Needless to say, we have been afforded the opportunity to compare two examples of hope and greatness under President Obama and now under the putinency of trump. While hope under Obama was more positive to our brand, our enemies in Cult 45 see trump as their hope. You can’t deny that both have offered us visions of the way ahead and we should be thankful for that. Ask yourself if you could truly know joy if you did not know sorry?
So, at this junction of time and space, we have been afforded two visions of the future, presented by two differing factions. I hate to simplify it to such a binomial, but a third way has not really been tendered or proffered for consideration.
Honestly, for the time being, I’d rather have windows in my prison because I believe in the power of the American people. I believe in the ideals set down on hemp paper by a bunch of idealists back in the 18th Century. I’d rather work hand-in-hand with the multi-colored fabric of our society. In sum, and to paraphrase, I’d rather laugh with the sinners of diversity than cry with the homogenous self-proclaimed saints and saviors of America.
I said that utopias and dystopias are more similar than different for a very good reason. While I thought that President Obama and Clinton before him offered a seemingly better future than does the current iteration of alt-right wingers, I don’t believe that their path is the only one to be blindly followed. In the case of both, the society that they offered led to stagnation.
We need to stop following the path presented to us and create the path that politicians need to follow. For too long now, we have been tethered to men and women, who have their own agendas. They have become in turn, untethered to the social contract that once bound their actions. We have allowed this to happen because, like in a utopia or dystopia, we didn’t see much use in trying to struggle: Our lives weren’t too bad and most of the problems of the world didn’t affect us directly. We had our personal struggles and they were more than enough a load for one to bear.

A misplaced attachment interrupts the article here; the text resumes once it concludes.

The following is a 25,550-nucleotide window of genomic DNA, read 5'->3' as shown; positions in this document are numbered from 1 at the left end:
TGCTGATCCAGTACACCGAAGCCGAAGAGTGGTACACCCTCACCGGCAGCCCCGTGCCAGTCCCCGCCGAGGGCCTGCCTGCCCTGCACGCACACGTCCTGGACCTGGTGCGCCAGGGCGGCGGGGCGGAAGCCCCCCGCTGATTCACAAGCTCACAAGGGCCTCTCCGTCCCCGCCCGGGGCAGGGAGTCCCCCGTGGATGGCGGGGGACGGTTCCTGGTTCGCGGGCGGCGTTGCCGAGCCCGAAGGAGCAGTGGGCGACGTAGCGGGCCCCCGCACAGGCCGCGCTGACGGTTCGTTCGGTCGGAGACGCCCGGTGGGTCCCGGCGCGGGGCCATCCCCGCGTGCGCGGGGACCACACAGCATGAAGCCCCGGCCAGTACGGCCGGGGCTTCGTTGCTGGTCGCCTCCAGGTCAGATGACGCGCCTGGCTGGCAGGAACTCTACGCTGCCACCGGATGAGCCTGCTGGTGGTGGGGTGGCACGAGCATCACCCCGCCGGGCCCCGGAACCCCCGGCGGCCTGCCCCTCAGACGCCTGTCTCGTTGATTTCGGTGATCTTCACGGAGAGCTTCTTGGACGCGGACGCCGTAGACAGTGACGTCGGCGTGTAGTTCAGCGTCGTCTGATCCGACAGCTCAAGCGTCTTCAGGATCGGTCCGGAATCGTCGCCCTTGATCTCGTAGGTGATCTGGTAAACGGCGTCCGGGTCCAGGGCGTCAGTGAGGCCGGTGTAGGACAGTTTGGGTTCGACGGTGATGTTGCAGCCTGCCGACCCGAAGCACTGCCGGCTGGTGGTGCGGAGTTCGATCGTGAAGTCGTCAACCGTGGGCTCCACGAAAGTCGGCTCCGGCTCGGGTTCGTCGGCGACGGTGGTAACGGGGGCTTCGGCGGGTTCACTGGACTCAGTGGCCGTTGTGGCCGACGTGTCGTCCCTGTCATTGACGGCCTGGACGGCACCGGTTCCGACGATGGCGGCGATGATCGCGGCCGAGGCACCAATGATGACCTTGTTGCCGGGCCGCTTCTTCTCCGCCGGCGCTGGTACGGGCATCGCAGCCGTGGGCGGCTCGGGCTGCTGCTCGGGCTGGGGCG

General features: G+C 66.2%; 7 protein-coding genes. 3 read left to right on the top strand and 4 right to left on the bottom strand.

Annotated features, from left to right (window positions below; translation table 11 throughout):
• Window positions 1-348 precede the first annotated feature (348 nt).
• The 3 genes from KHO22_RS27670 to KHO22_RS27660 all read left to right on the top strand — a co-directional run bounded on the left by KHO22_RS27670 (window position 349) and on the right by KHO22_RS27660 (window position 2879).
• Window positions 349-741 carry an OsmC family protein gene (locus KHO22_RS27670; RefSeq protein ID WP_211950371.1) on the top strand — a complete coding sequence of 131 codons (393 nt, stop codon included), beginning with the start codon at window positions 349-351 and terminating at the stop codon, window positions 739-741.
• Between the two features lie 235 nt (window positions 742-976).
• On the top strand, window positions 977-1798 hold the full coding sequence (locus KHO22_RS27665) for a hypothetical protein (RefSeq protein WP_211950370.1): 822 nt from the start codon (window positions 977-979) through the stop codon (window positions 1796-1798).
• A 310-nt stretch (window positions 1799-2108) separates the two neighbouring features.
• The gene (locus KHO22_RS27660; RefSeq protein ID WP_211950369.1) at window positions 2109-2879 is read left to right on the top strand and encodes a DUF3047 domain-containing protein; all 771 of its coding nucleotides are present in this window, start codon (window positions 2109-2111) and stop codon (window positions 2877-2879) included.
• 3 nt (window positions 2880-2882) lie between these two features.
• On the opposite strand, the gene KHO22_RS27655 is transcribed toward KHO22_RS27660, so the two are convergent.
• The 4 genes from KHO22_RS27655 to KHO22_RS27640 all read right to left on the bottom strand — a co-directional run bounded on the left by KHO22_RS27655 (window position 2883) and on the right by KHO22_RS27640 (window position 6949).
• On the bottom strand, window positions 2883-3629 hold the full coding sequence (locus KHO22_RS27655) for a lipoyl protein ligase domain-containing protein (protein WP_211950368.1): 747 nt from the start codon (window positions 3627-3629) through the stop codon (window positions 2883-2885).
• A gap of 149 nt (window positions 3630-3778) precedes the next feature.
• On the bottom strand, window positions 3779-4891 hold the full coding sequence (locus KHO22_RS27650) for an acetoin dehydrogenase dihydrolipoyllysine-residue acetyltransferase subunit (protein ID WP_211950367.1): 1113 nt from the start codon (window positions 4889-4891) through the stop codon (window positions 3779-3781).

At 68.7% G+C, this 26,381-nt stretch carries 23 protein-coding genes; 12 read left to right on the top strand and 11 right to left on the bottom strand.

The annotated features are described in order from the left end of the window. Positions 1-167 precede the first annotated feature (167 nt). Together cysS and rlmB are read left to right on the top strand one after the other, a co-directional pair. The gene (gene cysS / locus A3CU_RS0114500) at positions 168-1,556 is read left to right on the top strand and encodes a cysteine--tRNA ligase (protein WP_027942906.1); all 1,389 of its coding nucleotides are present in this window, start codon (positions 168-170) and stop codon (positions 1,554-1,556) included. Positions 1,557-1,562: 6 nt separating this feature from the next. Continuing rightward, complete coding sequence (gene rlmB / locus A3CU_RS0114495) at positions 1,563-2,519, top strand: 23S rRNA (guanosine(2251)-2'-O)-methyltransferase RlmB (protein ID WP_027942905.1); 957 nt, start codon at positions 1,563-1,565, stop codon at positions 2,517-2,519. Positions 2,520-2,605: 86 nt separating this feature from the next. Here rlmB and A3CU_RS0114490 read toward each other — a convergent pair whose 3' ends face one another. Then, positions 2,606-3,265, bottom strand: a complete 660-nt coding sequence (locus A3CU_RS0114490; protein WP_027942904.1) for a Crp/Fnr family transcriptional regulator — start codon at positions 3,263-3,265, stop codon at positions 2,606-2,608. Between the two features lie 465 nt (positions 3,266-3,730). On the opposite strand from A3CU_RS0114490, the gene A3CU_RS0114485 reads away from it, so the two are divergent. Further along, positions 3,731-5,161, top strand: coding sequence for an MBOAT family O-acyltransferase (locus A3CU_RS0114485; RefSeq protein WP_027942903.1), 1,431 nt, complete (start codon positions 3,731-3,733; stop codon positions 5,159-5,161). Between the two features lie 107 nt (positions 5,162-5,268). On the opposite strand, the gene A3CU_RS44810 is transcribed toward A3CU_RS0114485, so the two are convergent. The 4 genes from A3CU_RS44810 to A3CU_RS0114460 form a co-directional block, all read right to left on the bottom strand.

Yet, history has shown that a society, a culture, does not move forward on the efforts of one person. I hate to coin the phrase, but it does take a village.
Earlier, I stated that you can’t know a quality of something without having experienced its polar opposite. I have lived for years in Africa and spent a good deal of time in Afghanistan and Iraq and can state with experience and sincerity that we can be better as a nation and a species. It is our responsibility to be better. The world looks to us still to lead and almost in the same way that Alexis de Tocqueville once declared of a nascent America’s light that had diffused its warmth (of social theory and democracy) around and tinged the distant horizon with its glow.
Are we the generation that will lapse into dystopia because of our fears, our neglect, our inhumanity, our acceptance of the status quo, to extinguish that light, and permit authoritarianism to reign unchecked in the world?